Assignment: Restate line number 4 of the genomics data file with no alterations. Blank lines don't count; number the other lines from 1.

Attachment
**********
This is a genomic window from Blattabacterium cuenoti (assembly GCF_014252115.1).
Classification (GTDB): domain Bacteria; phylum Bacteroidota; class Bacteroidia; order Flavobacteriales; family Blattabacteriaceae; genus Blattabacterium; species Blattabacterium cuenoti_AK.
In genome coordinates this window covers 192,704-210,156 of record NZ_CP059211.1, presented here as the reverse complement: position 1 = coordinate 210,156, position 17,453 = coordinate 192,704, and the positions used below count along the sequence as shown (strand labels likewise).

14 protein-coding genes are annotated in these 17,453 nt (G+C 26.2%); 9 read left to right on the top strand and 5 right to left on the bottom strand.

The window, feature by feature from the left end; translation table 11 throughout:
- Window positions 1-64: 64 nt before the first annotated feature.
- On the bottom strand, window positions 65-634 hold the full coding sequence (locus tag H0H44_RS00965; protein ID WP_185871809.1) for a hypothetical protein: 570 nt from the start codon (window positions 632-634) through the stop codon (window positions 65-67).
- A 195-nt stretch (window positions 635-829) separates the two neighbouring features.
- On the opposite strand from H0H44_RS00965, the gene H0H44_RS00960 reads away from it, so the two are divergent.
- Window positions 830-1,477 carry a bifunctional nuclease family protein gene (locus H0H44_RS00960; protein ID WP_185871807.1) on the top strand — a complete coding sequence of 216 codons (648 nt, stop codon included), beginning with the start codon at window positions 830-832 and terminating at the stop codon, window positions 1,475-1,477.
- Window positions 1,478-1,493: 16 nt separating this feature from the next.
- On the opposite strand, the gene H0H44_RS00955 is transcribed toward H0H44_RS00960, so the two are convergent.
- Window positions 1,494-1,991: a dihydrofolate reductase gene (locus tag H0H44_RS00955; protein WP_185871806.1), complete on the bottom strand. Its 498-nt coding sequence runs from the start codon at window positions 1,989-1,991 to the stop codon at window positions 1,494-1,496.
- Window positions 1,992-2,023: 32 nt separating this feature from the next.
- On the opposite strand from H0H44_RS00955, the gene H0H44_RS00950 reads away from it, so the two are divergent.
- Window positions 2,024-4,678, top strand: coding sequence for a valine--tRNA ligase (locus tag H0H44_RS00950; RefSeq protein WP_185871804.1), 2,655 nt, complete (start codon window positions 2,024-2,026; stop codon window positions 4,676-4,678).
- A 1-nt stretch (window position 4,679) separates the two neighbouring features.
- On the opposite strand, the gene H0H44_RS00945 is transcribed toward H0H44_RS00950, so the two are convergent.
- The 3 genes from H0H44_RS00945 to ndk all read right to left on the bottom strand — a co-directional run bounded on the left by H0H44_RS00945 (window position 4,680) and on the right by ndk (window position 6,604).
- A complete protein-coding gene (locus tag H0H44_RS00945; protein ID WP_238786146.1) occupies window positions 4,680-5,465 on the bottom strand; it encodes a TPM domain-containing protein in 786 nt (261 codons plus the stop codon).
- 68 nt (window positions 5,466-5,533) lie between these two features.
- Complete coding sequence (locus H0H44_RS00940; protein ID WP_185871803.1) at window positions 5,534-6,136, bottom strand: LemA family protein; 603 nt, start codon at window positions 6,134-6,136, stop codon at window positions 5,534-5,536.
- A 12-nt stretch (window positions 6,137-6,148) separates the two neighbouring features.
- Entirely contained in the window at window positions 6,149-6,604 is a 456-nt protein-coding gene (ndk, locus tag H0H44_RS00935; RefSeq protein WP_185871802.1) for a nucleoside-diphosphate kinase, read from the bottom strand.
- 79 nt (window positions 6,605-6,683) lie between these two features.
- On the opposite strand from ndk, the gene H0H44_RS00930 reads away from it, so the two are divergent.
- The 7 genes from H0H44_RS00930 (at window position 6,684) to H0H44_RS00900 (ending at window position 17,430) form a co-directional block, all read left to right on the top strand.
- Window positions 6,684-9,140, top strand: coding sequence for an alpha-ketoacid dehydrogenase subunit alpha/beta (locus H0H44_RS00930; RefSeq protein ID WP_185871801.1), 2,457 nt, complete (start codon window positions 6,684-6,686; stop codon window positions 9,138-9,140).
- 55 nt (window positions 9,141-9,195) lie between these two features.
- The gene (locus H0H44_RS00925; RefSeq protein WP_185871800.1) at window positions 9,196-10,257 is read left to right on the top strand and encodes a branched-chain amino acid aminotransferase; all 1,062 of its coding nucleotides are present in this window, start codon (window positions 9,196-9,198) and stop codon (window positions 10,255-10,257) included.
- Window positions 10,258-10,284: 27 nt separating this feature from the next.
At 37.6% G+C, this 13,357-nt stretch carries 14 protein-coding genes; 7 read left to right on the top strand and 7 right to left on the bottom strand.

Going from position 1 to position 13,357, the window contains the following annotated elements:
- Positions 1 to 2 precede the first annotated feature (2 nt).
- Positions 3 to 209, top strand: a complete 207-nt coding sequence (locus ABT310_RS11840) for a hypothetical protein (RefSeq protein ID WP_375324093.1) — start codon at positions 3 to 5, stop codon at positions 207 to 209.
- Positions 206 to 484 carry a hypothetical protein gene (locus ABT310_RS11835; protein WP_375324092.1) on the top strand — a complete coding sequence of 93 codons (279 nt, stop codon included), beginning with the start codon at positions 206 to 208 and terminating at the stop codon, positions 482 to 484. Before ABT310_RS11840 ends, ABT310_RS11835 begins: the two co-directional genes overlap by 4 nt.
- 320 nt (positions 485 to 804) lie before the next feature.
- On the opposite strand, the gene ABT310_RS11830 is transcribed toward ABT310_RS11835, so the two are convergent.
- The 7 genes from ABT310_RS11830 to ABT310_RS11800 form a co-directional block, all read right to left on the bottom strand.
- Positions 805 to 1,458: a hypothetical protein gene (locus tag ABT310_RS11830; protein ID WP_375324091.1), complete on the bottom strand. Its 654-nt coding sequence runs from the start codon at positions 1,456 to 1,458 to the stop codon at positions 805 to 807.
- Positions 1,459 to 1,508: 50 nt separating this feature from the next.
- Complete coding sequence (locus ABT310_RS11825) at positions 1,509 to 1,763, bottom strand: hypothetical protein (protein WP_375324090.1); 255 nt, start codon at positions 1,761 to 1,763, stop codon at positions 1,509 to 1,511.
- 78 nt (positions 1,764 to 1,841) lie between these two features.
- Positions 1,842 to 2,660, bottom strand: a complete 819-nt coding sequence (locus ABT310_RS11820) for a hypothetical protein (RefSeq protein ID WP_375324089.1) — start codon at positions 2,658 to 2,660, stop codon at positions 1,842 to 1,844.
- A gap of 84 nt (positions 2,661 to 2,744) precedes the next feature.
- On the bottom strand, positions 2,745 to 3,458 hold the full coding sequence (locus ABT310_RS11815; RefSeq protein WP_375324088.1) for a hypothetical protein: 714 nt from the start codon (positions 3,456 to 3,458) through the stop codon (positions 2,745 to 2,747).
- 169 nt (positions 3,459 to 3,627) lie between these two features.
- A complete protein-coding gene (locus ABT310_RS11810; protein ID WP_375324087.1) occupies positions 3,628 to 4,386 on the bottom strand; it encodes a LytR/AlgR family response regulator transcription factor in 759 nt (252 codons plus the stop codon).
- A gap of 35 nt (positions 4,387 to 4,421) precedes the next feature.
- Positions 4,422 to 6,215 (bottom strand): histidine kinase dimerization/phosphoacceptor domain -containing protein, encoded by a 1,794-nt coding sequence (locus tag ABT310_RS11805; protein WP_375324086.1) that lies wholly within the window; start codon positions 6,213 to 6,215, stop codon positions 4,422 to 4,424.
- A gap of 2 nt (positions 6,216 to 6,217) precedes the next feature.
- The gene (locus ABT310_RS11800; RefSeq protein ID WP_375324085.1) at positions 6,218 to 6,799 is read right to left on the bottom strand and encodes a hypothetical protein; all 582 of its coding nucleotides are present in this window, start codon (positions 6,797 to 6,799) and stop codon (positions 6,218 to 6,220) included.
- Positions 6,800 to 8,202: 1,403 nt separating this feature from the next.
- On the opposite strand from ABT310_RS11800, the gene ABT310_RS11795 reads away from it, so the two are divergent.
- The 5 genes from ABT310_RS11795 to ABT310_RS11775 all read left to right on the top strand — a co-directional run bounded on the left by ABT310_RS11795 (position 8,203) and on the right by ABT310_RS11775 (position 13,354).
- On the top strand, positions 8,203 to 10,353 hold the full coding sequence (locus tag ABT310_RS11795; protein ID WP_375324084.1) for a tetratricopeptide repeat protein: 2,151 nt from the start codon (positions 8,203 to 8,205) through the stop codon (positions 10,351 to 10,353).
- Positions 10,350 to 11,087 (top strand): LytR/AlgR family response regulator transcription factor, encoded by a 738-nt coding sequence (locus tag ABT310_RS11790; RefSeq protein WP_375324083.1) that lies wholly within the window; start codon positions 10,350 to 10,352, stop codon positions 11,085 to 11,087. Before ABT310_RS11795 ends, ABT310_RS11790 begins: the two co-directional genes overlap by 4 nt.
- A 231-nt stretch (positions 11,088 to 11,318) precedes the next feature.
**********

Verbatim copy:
14 protein-coding genes are annotated in these 17,453 nt (G+C 26.2%); 9 read left to right on the top strand and 5 right to left on the bottom strand.